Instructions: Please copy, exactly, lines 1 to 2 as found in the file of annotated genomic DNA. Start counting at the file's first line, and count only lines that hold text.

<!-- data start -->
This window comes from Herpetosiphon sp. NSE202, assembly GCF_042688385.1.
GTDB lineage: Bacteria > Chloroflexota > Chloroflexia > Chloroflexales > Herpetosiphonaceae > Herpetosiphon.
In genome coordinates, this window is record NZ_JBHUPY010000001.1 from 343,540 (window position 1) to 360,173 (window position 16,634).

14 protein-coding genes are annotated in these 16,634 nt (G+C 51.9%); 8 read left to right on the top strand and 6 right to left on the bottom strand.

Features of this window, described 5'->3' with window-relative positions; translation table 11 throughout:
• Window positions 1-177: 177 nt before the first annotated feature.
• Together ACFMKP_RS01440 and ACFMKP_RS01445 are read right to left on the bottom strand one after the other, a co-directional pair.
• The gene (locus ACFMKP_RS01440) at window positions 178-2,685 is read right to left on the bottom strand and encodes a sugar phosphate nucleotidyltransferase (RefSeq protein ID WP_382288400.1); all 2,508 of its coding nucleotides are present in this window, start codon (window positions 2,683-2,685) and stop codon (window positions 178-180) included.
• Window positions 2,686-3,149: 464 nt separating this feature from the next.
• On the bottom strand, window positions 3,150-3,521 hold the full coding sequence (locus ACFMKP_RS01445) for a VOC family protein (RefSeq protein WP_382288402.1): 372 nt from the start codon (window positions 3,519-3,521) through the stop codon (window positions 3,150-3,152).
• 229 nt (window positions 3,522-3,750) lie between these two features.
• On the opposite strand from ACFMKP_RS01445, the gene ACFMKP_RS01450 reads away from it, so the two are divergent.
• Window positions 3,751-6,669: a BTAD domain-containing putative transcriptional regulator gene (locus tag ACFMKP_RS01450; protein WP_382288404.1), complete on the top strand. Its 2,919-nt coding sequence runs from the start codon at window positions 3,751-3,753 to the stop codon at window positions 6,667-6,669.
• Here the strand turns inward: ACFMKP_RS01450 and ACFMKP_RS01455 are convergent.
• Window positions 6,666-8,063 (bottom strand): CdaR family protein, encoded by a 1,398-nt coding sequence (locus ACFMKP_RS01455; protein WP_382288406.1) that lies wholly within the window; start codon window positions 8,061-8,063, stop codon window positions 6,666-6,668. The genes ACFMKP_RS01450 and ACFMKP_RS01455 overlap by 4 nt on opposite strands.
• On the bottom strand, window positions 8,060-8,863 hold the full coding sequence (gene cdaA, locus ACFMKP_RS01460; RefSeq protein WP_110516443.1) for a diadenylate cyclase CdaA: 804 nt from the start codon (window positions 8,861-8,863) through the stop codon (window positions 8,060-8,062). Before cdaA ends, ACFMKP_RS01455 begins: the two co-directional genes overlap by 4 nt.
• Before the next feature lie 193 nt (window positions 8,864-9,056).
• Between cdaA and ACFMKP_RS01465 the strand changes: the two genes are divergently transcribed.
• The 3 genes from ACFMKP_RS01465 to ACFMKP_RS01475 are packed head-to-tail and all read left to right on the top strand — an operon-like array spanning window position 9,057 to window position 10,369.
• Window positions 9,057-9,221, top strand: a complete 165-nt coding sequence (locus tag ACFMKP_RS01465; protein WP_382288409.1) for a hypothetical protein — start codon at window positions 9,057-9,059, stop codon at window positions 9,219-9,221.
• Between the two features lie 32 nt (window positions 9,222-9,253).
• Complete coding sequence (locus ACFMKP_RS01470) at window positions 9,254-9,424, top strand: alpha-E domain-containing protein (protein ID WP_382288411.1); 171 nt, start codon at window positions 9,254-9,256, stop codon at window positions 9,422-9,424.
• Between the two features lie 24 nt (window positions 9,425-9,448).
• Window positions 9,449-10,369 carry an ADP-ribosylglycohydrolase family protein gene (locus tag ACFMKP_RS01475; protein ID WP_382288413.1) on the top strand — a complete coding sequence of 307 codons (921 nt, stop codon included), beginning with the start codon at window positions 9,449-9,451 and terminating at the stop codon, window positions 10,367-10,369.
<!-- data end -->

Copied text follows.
This window comes from Herpetosiphon sp. NSE202, assembly GCF_042688385.1.
GTDB lineage: Bacteria > Chloroflexota > Chloroflexia > Chloroflexales > Herpetosiphonaceae > Herpetosiphon.